V GUPTA, N KALSOTRA, R GUPTA, T MOTTEN, M SINGH, Y Kamal
intercondylar fracture, one third tubular plate, reconstruction plates, trans-olecranon approach.
V GUPTA, N KALSOTRA, R GUPTA, T MOTTEN, M SINGH, Y Kamal. Operative Management Of Intercondylar Fractures Of The Distal End Humerus In Adults. The Internet Journal of Orthopedic Surgery. 2009 Volume 17 Number 1.
This is a prospective study which includes 26 adult patients of intercondylar fracture of distal humerus, both male (20 patients) and female (6 patients) of different age group treated with open reduction and internal fixation with 4.5 mm malleolar screw or 6.5 cancellous screw and reconstructed condyles of the humerus were fixed to the diaphysis with either dual reconstruction plates or one third tubular plates or small fragment DCPs preferably via trans-olecranon approach. Immediate post operative mobilization was started as patient was pain free. Most of the patients (50%) were between age group of 21-40 years. Mode of injury in 18 (70%) cases was road traffic accident and rest cases were due to fall from height. 20 cases (77%) belong to AO/ASIF classification C1 and14 case (54%) belong to Riseborough and Radin’s classification type III. 22 (85%) of 26 cases showed timely union at 18 weeks. Pain and stiffness in 3 (11.5%) patients, implant loosening in 3 (11.5%) patients were the common complications of this study. In our study 13 (50%) patients had range of motion (ROM) between 100 and 120 degrees. Based on Jupitar et al system 20 patients (77%) had ‘Excellent’ to ‘Good’ results and 6 patients (23%) had fair to poor results.
Intercondylar fractures of the distal humerus are relatively rare and difficult to manage. Since the original description by
Mechanism of Injury
Material and Methods
This is a prospective study which includes 26 adult patients of intercondylar fracture of distal humerus, both male and female of different age group treated in the Department of Orthopaedics, Government Medical College Jammu. Once the General Condition stabilized, patients were sent for X-rays and fracture was classified according to AO/ASIF as well as Riseborough and Radins’s classifications. However compound fractures were thoroughly irrigated with Normal saline, antiseptic dressing done, limb splinted and then sent for x-rays.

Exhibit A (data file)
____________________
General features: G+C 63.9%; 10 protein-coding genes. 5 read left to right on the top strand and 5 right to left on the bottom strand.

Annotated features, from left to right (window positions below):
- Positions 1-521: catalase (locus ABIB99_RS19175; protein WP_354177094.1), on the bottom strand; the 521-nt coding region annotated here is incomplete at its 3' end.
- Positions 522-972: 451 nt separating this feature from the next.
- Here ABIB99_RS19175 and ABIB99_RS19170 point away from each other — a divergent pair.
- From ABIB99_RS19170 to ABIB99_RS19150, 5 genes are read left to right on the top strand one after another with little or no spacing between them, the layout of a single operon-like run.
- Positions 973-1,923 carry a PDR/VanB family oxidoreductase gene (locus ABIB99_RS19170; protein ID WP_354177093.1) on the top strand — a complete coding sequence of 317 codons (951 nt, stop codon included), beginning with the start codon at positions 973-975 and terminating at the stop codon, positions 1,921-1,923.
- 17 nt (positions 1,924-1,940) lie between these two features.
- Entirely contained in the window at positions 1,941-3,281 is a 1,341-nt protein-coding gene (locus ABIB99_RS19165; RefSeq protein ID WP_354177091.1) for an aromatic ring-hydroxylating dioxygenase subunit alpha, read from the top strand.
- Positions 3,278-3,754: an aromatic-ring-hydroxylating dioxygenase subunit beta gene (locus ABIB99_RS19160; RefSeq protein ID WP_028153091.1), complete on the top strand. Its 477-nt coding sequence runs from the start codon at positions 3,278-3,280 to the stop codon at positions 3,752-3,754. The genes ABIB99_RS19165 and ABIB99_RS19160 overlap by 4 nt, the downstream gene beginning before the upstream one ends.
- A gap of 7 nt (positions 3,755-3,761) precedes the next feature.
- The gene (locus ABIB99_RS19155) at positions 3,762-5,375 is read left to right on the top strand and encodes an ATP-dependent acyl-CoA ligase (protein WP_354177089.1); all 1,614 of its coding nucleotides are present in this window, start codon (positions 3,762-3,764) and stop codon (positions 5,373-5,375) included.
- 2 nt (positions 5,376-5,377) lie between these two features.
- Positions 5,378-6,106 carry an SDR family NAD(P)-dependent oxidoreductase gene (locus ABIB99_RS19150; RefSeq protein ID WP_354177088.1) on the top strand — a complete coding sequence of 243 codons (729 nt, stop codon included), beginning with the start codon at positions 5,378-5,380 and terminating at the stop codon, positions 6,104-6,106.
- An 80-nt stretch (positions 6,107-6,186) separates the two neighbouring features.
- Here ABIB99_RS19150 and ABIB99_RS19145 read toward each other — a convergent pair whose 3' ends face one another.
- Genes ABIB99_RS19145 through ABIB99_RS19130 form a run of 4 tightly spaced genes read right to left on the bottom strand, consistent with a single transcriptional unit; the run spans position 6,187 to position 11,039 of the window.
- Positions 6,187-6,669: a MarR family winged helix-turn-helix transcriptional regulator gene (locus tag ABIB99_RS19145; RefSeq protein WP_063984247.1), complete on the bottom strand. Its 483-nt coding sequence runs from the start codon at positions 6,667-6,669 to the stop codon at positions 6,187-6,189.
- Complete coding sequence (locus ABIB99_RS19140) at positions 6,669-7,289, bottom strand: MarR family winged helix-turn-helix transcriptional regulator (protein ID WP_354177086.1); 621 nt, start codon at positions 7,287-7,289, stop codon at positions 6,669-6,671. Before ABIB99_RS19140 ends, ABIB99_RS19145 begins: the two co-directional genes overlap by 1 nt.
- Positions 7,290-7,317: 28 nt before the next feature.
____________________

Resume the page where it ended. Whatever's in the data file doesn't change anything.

Anaesthesia and Position
General anaesthesia was given and then patient was turned in either lateral or prone position with elbow flexed at 900 and supported on one side of the table. Tourniquet was applied; whole of upper limb was painted with iodine solution and draped with sterile sheets. Tourniquet was inflated and time noted.
About 20 cm long incision was given extending about 10 cm proximal and 10 cm distal to the elbow joint on the posterior aspect. Subcutaneous tissue and fascia was incised in the line of skin incision. Ulnar nerve is identified first and is retracted medially with a finger of gloves.
Fracture site was exposed either through a trans-olecranon approach or campbell’s posterior approach.
Assembling of fragments of distal humerus:
Both the condyles were reduced and held together with the help of bone holding clamps. Condyles are temporarily fixed with K-wires and then with 4.5 mm malleolar screw or 6.5 mm cancellous screws of adequate length. K-wire is now removed and stability as well as congruity of joint surface was assessed.
After the reduction of condyles to the humerus metaphysis, fixation is done with either single or dual (contoured) reconstruction plates or one third tubular plates or sometimes small fragment DCP and cortical screws. K-wires, malleolar screws or cancellous screws can be used in addition.